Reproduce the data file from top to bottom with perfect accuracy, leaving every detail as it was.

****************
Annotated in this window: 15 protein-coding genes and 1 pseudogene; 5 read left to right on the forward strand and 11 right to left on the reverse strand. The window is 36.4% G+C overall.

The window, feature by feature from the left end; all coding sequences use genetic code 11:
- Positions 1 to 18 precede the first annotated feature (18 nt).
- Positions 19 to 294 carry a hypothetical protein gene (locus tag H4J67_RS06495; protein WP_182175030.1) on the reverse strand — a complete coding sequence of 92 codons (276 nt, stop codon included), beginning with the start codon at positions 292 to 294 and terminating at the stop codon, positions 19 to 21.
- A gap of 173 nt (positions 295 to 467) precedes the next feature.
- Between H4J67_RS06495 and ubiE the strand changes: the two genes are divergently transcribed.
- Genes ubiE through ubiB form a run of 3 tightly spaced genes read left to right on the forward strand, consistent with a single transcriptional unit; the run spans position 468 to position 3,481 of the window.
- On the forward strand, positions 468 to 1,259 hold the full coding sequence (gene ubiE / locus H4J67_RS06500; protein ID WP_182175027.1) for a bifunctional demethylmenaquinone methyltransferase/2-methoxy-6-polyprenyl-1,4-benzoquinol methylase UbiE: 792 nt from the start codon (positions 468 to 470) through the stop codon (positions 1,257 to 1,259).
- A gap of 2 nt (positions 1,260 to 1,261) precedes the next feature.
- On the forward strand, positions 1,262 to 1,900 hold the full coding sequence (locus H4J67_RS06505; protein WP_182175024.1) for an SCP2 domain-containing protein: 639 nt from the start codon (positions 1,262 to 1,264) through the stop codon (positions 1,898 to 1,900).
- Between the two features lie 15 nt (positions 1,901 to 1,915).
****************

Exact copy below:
Annotated in this window: 15 protein-coding genes and 1 pseudogene; 5 read left to right on the forward strand and 11 right to left on the reverse strand. The window is 36.4% G+C overall.

The window, feature by feature from the left end; all coding sequences use genetic code 11:
- Positions 1 to 18 precede the first annotated feature (18 nt).
- Positions 19 to 294 carry a hypothetical protein gene (locus tag H4J67_RS06495; protein WP_182175030.1) on the reverse strand — a complete coding sequence of 92 codons (276 nt, stop codon included), beginning with the start codon at positions 292 to 294 and terminating at the stop codon, positions 19 to 21.
- A gap of 173 nt (positions 295 to 467) precedes the next feature.
- Between H4J67_RS06495 and ubiE the strand changes: the two genes are divergently transcribed.
- Genes ubiE through ubiB form a run of 3 tightly spaced genes read left to right on the forward strand, consistent with a single transcriptional unit; the run spans position 468 to position 3,481 of the window.
- On the forward strand, positions 468 to 1,259 hold the full coding sequence (gene ubiE / locus H4J67_RS06500; protein ID WP_182175027.1) for a bifunctional demethylmenaquinone methyltransferase/2-methoxy-6-polyprenyl-1,4-benzoquinol methylase UbiE: 792 nt from the start codon (positions 468 to 470) through the stop codon (positions 1,257 to 1,259).
- A gap of 2 nt (positions 1,260 to 1,261) precedes the next feature.
- On the forward strand, positions 1,262 to 1,900 hold the full coding sequence (locus H4J67_RS06505; protein WP_182175024.1) for an SCP2 domain-containing protein: 639 nt from the start codon (positions 1,262 to 1,264) through the stop codon (positions 1,898 to 1,900).
- Between the two features lie 15 nt (positions 1,901 to 1,915).